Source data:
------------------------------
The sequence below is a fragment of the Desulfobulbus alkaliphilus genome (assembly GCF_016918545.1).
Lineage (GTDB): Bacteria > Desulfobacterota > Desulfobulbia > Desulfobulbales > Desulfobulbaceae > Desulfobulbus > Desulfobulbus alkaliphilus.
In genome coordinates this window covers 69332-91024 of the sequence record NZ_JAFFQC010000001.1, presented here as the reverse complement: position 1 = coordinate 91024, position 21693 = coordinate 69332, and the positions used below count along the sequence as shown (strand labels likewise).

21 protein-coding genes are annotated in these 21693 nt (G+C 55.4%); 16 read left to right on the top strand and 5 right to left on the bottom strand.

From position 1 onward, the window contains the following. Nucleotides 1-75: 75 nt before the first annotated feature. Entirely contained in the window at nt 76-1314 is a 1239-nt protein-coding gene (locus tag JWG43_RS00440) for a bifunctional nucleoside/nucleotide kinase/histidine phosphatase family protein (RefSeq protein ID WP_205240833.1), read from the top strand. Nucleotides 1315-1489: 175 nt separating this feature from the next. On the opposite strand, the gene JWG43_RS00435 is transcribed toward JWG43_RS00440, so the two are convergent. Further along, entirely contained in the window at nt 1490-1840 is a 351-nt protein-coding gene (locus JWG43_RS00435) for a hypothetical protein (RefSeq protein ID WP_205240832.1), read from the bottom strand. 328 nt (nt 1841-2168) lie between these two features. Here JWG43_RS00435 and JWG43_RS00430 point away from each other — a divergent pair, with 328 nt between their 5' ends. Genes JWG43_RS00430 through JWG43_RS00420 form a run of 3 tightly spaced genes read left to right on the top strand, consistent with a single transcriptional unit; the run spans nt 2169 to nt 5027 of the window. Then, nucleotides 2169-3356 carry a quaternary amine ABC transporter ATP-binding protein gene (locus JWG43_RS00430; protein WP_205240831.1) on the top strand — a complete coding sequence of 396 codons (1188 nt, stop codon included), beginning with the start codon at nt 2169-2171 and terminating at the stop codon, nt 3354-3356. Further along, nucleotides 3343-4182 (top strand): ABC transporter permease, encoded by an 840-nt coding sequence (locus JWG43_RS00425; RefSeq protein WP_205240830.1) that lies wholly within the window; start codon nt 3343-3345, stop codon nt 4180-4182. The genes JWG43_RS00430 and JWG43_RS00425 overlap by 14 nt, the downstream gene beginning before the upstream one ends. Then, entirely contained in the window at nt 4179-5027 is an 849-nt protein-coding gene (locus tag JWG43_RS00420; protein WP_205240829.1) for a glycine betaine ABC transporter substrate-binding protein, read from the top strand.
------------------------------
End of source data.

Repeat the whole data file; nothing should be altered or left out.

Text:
The sequence below is a fragment of the Desulfobulbus alkaliphilus genome (assembly GCF_016918545.1).
Lineage (GTDB): Bacteria > Desulfobacterota > Desulfobulbia > Desulfobulbales > Desulfobulbaceae > Desulfobulbus > Desulfobulbus alkaliphilus.
In genome coordinates this window covers 69332-91024 of the sequence record NZ_JAFFQC010000001.1, presented here as the reverse complement: position 1 = coordinate 91024, position 21693 = coordinate 69332, and the positions used below count along the sequence as shown (strand labels likewise).

21 protein-coding genes are annotated in these 21693 nt (G+C 55.4%); 16 read left to right on the top strand and 5 right to left on the bottom strand.

From position 1 onward, the window contains the following. Nucleotides 1-75: 75 nt before the first annotated feature. Entirely contained in the window at nt 76-1314 is a 1239-nt protein-coding gene (locus tag JWG43_RS00440) for a bifunctional nucleoside/nucleotide kinase/histidine phosphatase family protein (RefSeq protein ID WP_205240833.1), read from the top strand. Nucleotides 1315-1489: 175 nt separating this feature from the next. On the opposite strand, the gene JWG43_RS00435 is transcribed toward JWG43_RS00440, so the two are convergent. Further along, entirely contained in the window at nt 1490-1840 is a 351-nt protein-coding gene (locus JWG43_RS00435) for a hypothetical protein (RefSeq protein ID WP_205240832.1), read from the bottom strand. 328 nt (nt 1841-2168) lie between these two features. Here JWG43_RS00435 and JWG43_RS00430 point away from each other — a divergent pair, with 328 nt between their 5' ends. Genes JWG43_RS00430 through JWG43_RS00420 form a run of 3 tightly spaced genes read left to right on the top strand, consistent with a single transcriptional unit; the run spans nt 2169 to nt 5027 of the window. Then, nucleotides 2169-3356 carry a quaternary amine ABC transporter ATP-binding protein gene (locus JWG43_RS00430; protein WP_205240831.1) on the top strand — a complete coding sequence of 396 codons (1188 nt, stop codon included), beginning with the start codon at nt 2169-2171 and terminating at the stop codon, nt 3354-3356. Further along, nucleotides 3343-4182 (top strand): ABC transporter permease, encoded by an 840-nt coding sequence (locus JWG43_RS00425; RefSeq protein WP_205240830.1) that lies wholly within the window; start codon nt 3343-3345, stop codon nt 4180-4182. The genes JWG43_RS00430 and JWG43_RS00425 overlap by 14 nt, the downstream gene beginning before the upstream one ends. Then, entirely contained in the window at nt 4179-5027 is an 849-nt protein-coding gene (locus tag JWG43_RS00420; protein WP_205240829.1) for a glycine betaine ABC transporter substrate-binding protein, read from the top strand.